CHICAGO — The Trump administration may push back—if it can—an Obama-era National Labor Relations Board decision that gave U.S. college and university graduate student workers the right to organize, which has been embraced by major unions.
Under President Donald Trump, all the NLRB needs is a chance to overturn the2016 Obama-led NLRB's ruling, known as the Columbia University decision, which reclassified graduate student workers, said Amy Moor Gaylord, a partner at Franczek Radelet in Chicago.
"I anticipate that if the Trump Board has a chance to overturn Columbia University, it will do so and revert back to the Brown University standard under which the NLRB found that graduate students are not employees under the National Labor Relations Act," she said. "In the meantime, I think unions will continue to attempt to organize grad students and seek voluntary recognition from higher education institutions. Whether they will be successful remains to be seen."
Gaylord said unions didn't wait for the ink to dry on the Columbia University decision and aren't waiting for the NLRB under Trump to revoke that decision, because the future of those unions may depend, at least in part, on those graduate students.
Amy Moor Gaylord Franczek Radelet
"Unions have seen a steady decline in membership over the years," she said. "I believe it is currently at 6.5 percent in the private sector. They continue to seek out new sectors of the workforce to organize in order to increase membership and, in turn, dues collection."
The Columbia University decision was handed down in late summer of 2016, when the National Labor Relations Board overturned its 2004 Brown University decision. Under the Columbia University decision, graduate student assistants working in colleges and universities were classified as statutory employees with rights to organize. The former Brown University decision said that the students were not statutory employees and had no rights to unionize.
"The NLRB's ruling in Columbia University that graduate students are employees that can be organized opened the door to unions to organize the thousands of graduate students across the country," Gaylord said. "The rate of unionization in education is around 33.5 perecent, so graduate students are a natural focus of union organization. While I am not personally familiar with how graduate students pay their union dues, I believe those dues would come out of the graduate students' stipends just as they would come out of any other employee paycheck."
Recently, four major unions joined together to unionize graduate student workers at U.S. private colleges and universities. In March, the Service Employees International Union, United Auto Workers, American Federation of Teachers and UNITE HERE announced what they called an "unprecedented national campaign" to organize graduate students. The new coalition began with the delivery of letters to the presidents of Yale University, Columbia University, Boston College, the University of Chicago and Loyola University Chicago demanding union votes be honored, rather than submit the issue to the NLRB.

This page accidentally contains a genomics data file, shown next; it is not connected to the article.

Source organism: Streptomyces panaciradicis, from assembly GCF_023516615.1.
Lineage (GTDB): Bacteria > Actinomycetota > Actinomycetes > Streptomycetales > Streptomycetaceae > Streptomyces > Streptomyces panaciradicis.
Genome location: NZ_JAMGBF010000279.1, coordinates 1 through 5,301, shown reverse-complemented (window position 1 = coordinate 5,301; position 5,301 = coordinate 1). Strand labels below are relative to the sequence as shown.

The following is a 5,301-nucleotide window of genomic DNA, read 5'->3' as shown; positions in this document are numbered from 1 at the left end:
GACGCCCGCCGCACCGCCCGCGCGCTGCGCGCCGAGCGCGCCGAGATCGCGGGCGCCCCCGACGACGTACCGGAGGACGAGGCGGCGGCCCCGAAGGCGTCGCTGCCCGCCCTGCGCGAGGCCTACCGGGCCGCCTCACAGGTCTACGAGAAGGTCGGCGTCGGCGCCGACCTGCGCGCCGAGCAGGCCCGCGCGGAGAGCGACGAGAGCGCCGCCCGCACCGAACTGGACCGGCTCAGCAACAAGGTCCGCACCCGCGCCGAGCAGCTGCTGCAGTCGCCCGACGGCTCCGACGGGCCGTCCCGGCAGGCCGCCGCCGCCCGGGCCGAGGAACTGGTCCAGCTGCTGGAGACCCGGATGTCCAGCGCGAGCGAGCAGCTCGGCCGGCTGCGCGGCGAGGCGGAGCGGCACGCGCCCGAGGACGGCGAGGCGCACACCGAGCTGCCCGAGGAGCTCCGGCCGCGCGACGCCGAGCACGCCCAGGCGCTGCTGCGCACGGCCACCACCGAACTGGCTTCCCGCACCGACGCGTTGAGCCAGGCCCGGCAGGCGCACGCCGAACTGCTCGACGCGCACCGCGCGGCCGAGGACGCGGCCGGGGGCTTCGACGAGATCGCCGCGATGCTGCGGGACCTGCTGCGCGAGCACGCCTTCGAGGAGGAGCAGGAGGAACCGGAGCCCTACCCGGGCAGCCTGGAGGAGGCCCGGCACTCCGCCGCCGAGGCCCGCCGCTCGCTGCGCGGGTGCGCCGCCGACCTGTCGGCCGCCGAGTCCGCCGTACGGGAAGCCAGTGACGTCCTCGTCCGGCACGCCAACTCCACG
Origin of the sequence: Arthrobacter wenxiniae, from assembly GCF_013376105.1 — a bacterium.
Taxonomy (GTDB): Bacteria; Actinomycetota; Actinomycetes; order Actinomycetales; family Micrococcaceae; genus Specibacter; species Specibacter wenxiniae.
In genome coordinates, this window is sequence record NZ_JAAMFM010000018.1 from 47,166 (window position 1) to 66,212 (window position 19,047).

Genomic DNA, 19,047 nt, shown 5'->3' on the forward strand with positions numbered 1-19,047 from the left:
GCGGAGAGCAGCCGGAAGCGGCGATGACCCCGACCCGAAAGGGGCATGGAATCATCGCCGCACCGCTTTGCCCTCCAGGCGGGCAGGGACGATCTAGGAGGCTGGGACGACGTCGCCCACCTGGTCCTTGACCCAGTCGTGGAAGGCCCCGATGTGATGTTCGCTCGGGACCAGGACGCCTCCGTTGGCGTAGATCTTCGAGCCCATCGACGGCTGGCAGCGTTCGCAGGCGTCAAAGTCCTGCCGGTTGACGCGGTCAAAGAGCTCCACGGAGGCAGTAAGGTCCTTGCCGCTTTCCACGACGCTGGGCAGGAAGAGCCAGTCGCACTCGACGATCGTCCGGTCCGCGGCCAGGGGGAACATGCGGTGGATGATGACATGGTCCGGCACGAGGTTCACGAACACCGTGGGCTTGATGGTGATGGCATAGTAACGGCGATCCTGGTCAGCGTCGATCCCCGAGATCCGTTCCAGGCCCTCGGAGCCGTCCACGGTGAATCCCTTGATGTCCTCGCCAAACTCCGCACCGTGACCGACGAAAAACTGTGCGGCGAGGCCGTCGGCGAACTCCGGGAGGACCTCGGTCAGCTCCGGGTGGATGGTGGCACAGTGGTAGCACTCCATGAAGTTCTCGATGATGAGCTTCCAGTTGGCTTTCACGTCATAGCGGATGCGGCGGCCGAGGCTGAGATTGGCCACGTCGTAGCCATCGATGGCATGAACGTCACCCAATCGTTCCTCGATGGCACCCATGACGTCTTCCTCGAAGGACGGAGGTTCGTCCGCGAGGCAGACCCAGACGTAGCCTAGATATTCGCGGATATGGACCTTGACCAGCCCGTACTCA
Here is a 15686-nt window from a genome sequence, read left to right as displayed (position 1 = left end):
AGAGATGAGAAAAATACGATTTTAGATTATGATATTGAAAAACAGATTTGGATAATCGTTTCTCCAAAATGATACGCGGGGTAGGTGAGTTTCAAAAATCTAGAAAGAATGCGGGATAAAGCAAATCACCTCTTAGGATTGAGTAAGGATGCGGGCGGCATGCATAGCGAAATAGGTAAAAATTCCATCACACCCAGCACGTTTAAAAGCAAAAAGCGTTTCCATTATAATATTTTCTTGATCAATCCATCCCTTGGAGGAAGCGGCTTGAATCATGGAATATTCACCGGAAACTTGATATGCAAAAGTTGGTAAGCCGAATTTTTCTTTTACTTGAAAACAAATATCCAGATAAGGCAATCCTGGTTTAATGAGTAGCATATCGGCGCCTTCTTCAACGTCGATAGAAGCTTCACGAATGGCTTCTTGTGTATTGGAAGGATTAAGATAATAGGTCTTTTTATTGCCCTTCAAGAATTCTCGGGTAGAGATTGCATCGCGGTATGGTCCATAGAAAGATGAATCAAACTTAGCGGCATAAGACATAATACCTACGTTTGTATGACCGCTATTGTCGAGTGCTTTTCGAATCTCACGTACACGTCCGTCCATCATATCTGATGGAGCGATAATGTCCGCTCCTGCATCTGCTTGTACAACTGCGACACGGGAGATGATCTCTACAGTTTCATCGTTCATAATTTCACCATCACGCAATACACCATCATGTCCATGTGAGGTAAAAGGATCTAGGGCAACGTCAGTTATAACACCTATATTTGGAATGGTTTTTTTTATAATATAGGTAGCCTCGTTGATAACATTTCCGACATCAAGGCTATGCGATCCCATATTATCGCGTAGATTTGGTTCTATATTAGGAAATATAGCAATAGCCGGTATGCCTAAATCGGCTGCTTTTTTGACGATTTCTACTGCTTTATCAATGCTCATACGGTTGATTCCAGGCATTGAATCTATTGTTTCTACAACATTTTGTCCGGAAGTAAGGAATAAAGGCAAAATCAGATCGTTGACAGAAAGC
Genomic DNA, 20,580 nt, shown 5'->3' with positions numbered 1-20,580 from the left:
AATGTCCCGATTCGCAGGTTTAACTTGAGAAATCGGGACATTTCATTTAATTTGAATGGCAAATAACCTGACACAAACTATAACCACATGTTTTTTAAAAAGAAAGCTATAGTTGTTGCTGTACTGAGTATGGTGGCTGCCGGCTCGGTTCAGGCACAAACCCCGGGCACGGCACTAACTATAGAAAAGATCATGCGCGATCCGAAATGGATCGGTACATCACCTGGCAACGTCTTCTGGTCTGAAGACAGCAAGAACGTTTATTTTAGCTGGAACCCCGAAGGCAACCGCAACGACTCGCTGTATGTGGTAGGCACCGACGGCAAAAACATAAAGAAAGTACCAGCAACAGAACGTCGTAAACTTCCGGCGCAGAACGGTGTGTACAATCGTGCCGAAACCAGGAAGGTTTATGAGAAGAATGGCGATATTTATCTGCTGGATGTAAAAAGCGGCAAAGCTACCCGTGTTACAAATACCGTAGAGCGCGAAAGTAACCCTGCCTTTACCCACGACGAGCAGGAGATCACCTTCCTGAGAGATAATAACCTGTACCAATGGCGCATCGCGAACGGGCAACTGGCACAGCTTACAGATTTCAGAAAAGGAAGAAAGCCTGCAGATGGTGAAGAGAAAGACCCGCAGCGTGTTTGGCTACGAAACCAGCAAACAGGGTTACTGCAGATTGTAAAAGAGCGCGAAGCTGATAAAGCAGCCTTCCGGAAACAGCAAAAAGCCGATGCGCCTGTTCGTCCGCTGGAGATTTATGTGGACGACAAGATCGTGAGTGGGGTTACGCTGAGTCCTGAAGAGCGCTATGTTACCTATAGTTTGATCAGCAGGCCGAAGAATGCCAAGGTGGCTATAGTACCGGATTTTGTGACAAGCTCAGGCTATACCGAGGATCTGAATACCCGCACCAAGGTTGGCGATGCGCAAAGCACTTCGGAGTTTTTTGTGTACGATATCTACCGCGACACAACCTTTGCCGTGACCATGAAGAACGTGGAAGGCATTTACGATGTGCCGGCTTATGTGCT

"A majority of RAs and TAs voted yes for our union but, rather than respect that clear choice, our administration attempted to get the Trump Board to take away our rights," Yaniv Ron-El, a University of Chicago graduate worker, was quoted in the UAW's announcement of the coalition. "We have prevented our university from revoking our legal rights at the Labor Board, and today [March 15] we declare that we will stand together with tens of thousands of our colleagues and our national unions until all private universities respect our democratic right to unionize."
Ron-El's comments came amid a change the NLRB's five members, two of whom were appointed by Trump, Marvin E. Kaplan, who was sworn in as NLRB chairman in December, and William J. Emanuel. The two were confirmed last year by the U.S. Senate and are widely viewed as taking over the board.
Union supporters might be looking for ways to bypass the NLRB, Gaylord said.
"Most recently, we have a seen a trend of graduate student unions withdrawing their petitions or not filing representation petitions with the NLRB at all," she said. "For example, on Feb. 13, the Graduate Student Union at the University of Chicago withdrew its petition, which was pending review by the NLRB. Instead, these unions are attempting to seek voluntary recognition from colleges and universities. I believe they are pursuing voluntary recognition rather than risk the Trump Board overturning the Obama Board's Columbia University decision."
If colleges and universities provide voluntary recognition, the real negotiating can begin, Gaylord said.
"Graduate students may hope to negotiate increased stipends, health and other employee benefits if they are not already receiving them from their institution, and limitations on workloads," she said. "Anything that could be considered a term or condition of the employment relationship would be subject to negotiation."
Meanwhile, colleges and universities are taking a direct approach in response, Gaylord said.
"While most private colleges and universities I am aware of have not engaged in some of the harder hitting 'union busting' tactics, most have engaged in an informational campaign to provide graduate students with information about the realities of union membership," she said. "While there can be benefits to being in a union, there can also be downsides including the risk of strikes, the uncertainty of collective bargaining and the payment of union dues. Additionally, many institutions have maintained the position that graduate students' primary relationship with their institutions is educational, not one of employment, and have contested organization on that basis."